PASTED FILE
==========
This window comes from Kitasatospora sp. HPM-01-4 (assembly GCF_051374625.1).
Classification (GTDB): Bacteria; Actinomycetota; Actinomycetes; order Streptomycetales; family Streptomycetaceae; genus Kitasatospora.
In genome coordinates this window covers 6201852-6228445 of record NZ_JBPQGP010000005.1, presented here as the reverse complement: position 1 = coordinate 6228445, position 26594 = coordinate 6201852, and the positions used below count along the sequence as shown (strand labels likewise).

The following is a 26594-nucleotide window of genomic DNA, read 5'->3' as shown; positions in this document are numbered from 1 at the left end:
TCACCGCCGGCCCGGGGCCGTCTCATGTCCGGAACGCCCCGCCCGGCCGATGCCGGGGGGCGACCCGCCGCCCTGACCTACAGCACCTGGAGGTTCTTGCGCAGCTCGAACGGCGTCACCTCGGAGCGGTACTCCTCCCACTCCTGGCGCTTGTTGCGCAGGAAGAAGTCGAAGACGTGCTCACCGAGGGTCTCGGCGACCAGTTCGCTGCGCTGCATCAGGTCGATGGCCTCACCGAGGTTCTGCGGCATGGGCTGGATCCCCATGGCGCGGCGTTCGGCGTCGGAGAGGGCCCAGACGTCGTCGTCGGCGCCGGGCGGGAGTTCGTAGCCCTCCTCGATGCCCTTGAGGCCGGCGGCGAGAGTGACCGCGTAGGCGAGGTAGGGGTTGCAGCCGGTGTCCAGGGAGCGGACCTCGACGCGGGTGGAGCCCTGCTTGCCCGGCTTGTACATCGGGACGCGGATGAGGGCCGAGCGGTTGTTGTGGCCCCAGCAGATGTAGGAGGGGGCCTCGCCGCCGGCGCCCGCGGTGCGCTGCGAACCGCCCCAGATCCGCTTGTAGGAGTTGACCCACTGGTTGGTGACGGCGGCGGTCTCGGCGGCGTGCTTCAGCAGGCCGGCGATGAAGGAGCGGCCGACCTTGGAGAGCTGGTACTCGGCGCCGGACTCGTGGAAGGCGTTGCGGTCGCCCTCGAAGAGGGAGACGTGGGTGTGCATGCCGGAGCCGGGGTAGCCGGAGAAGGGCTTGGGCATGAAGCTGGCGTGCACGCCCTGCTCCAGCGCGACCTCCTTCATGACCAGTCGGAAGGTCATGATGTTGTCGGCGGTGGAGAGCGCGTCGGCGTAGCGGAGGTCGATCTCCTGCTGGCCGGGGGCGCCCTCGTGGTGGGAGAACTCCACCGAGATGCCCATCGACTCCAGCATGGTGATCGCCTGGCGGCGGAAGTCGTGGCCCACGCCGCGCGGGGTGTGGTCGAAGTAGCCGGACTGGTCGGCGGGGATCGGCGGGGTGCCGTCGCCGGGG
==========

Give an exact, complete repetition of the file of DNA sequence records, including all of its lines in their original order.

This window comes from Kitasatospora sp. HPM-01-4 (assembly GCF_051374625.1).
Classification (GTDB): Bacteria; Actinomycetota; Actinomycetes; order Streptomycetales; family Streptomycetaceae; genus Kitasatospora.
In genome coordinates this window covers 6201852-6228445 of record NZ_JBPQGP010000005.1, presented here as the reverse complement: position 1 = coordinate 6228445, position 26594 = coordinate 6201852, and the positions used below count along the sequence as shown (strand labels likewise).

The following is a 26594-nucleotide window of genomic DNA, read 5'->3' as shown; positions in this document are numbered from 1 at the left end:
TCACCGCCGGCCCGGGGCCGTCTCATGTCCGGAACGCCCCGCCCGGCCGATGCCGGGGGGCGACCCGCCGCCCTGACCTACAGCACCTGGAGGTTCTTGCGCAGCTCGAACGGCGTCACCTCGGAGCGGTACTCCTCCCACTCCTGGCGCTTGTTGCGCAGGAAGAAGTCGAAGACGTGCTCACCGAGGGTCTCGGCGACCAGTTCGCTGCGCTGCATCAGGTCGATGGCCTCACCGAGGTTCTGCGGCATGGGCTGGATCCCCATGGCGCGGCGTTCGGCGTCGGAGAGGGCCCAGACGTCGTCGTCGGCGCCGGGCGGGAGTTCGTAGCCCTCCTCGATGCCCTTGAGGCCGGCGGCGAGAGTGACCGCGTAGGCGAGGTAGGGGTTGCAGCCGGTGTCCAGGGAGCGGACCTCGACGCGGGTGGAGCCCTGCTTGCCCGGCTTGTACATCGGGACGCGGATGAGGGCCGAGCGGTTGTTGTGGCCCCAGCAGATGTAGGAGGGGGCCTCGCCGCCGGCGCCCGCGGTGCGCTGCGAACCGCCCCAGATCCGCTTGTAGGAGTTGACCCACTGGTTGGTGACGGCGGCGGTCTCGGCGGCGTGCTTCAGCAGGCCGGCGATGAAGGAGCGGCCGACCTTGGAGAGCTGGTACTCGGCGCCGGACTCGTGGAAGGCGTTGCGGTCGCCCTCGAAGAGGGAGACGTGGGTGTGCATGCCGGAGCCGGGGTAGCCGGAGAAGGGCTTGGGCATGAAGCTGGCGTGCACGCCCTGCTCCAGCGCGACCTCCTTCATGACCAGTCGGAAGGTCATGATGTTGTCGGCGGTGGAGAGCGCGTCGGCGTAGCGGAGGTCGATCTCCTGCTGGCCGGGGGCGCCCTCGTGGTGGGAGAACTCCACCGAGATGCCCATCGACTCCAGCATGGTGATCGCCTGGCGGCGGAAGTCGTGGCCCACGCCGCGCGGGGTGTGGTCGAAGTAGCCGGACTGGTCGGCGGGGATCGGCGGGGTGCCGTCGCCGGGG